But who holds this debt?


But who holds this debt?

  • 30% is held by foreign countries
  • 29% is held by banks
  • 21% is held by insurance companies
  • 15% is held by the Bank of Italy.
  • 5% is held by private investors (eg families)

This economic spiral obviously also risks reducing the importance of our policy in fundamental decisions for the life of the country. If the economy does not start growing again, every political decision is strongly influenced by the debt that grips us.

Four are the most urgent problems that the next government will have to face:

  1. The end of the European Central Bank ‘s quantitative easing which forces us to pay more interest to support our debt;
  2. Parliamentary instability;
  3. The need to sterilize about 30 billion in VAT increases;
  4. the Fiscal Compact with the increase of restrictions by the European institutions of a prompt return of public debt in European standards.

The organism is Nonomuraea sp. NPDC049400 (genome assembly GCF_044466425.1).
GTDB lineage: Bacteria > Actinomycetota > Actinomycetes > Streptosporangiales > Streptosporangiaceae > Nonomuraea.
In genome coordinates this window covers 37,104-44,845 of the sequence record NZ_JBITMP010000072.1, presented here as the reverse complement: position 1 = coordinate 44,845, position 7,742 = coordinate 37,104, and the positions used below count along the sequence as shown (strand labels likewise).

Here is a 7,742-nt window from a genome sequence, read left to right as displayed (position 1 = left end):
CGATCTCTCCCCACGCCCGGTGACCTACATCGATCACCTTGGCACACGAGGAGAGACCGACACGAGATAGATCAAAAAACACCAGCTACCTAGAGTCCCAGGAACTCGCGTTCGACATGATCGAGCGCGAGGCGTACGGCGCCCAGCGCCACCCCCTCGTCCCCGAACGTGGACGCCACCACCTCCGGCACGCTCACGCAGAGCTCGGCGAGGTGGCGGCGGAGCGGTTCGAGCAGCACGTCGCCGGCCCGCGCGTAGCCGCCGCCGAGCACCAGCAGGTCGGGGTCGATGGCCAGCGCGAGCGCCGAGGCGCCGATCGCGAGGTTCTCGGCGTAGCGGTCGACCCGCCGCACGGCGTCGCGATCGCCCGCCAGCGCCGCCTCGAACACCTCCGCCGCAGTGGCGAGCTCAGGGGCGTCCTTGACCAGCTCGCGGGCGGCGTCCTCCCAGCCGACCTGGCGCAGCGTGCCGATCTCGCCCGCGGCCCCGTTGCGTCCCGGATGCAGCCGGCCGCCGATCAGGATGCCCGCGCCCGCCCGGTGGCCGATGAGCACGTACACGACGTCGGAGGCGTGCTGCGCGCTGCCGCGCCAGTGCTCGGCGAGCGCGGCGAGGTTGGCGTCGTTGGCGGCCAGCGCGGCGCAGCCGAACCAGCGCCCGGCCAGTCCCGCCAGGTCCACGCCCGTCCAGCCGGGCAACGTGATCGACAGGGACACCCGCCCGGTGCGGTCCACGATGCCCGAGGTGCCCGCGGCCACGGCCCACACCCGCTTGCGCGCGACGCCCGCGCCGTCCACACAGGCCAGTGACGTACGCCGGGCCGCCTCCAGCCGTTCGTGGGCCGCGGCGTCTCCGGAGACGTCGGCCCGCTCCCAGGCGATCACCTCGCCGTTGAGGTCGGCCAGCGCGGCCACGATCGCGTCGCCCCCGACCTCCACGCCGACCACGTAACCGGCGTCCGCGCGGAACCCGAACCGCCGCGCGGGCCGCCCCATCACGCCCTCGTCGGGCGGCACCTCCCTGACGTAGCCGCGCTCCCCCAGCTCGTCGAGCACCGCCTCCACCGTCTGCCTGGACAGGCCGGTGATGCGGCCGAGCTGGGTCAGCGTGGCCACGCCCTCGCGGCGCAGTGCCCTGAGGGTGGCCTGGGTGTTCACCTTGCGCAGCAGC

Having said that we try to draw up three proposals that could help reduce public debt.






According to the German economist Richard Werner , to reduce Italian public debt it is necessary to borrow directly from commercial banks without issuing marketable securities.

The ” Werner recipe ” is based on some simple concepts: commercial banks , possibly public, should grant long-term loans to the Italian State with a lower interest rate than that applied to normal customers. This would give two advantages:

the first for banks that would have a safe credit to collect compared to an “infallible” investor like the State, the second for the Italian state that would have a debt not subject to financial fluctuations (as happens with the BTPs) thus managing to recover a part of the debt through the collection of dividends from the banks of which they are shareholders. It seems a simple and easy to apply solution, but incredibly ignored by national and European institutions.